KD: The naughty title was my way of letting people know that this isn’t your average animal rights book. Animal rights is a serious subject, but I do my best to find humor where I can, and I have some great help: there are almost two hundred cartoons included in the book, including dozens from the brilliant Bizarro strip.

A consistent comment from reviewers has been that the tone isn’t preachy. Again, I try to meet people where they are. People who read Thanking the Monkey as vegetarians have told me that my book led them to make the transition to veganism. But other people, with only a minimal interest in animal welfare, just found themselves open to learning more. Some made the commitment not to take their kids to SeaWorld or the circus. I wholeheartedly encourage any steps in the right direction, in whatever time frame works for the person on the path.

BT: We noticed that Thanking the Monkey has a chapter on environmentalism, and Captain Paul Watson, a renowned environmentalist, spoke at your book party. What do you see as the connection between animal rights and environmentalism?

KD: Captain Paul nailed part of the connection in his speech at my book party when he said, “You can’t be an environmentalist without being a vegan or at least a vegetarian.” Indeed, a report from the United Nations has revealed that the livestock industry is the number-one contributor to global warming gasses—higher than even the transport industry. Plus, the effect of the livestock industry on our waterways and oceans, for which Captain Paul cares so dearly, is disastrous.

I don’t understand “animal people” who say they are not environmentalists. Do they not realize that the vast majority of animals live in the environment? When I see vegan food sold in single-use plastic containers, I get frustrated knowing that plastic is not really recycled; it is down-cycled to less and less reusable grades, and too much of it eventually ends up in the ocean—where it kills animals. Caring for animals means caring for the environment they live in, and vice versa.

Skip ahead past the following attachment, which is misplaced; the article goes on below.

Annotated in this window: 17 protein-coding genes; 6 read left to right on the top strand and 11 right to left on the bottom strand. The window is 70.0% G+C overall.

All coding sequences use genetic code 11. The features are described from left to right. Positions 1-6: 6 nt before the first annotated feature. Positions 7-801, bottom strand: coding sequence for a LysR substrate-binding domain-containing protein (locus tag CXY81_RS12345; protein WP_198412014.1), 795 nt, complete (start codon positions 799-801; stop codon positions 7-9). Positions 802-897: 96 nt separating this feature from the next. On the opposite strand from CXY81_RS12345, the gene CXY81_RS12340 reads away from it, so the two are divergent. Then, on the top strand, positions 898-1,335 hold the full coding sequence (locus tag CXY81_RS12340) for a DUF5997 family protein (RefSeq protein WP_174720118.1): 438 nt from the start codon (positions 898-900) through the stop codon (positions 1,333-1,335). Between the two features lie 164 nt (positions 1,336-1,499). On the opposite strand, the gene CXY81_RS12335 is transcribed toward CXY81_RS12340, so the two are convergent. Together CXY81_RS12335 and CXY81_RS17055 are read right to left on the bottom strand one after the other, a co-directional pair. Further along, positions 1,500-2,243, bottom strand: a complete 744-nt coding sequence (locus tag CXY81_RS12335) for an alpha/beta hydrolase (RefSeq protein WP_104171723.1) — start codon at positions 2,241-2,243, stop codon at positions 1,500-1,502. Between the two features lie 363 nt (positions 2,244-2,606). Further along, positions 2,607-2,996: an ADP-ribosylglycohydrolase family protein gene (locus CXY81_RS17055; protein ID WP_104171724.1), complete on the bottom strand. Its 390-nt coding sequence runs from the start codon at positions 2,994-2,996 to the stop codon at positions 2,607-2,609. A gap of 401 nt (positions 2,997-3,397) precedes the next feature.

BT: We imagine that dealing with animal rights issues, which are often animal cruelty issues, would take an emotional toll. What do you do to help with the burden?

KD: I do a lot of spiritual reading; Byron Katie is one of my favorites. And I practice yoga a few times a week. Mostly, I make sure to stay keenly aware of my own shortcomings so that I am more patient with others. It can be hard to see a friend order a cow-milk latte when almond or soy milk is available, knowing that the friend knows what dairy cows go through, how they mourn their babies, who have been carted off to veal crates so that we can steal their milk.

But giving into anger destroys the soul. Instead, I try to remember, for example, that I bought a cheap shirt that morning, made in China, which may have been produced under terrible circumstances akin to slavery. Because I am all too human, I don’t always do the right thing, so how can I expect others to perform perfectly on the issues that are my top priority? I don’t mean that we shouldn’t try to do our best, but judgment and recrimination are such heavy weights. I find that accepting that we are all fallible lightens my load.

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PHOTO: MATT WASHIL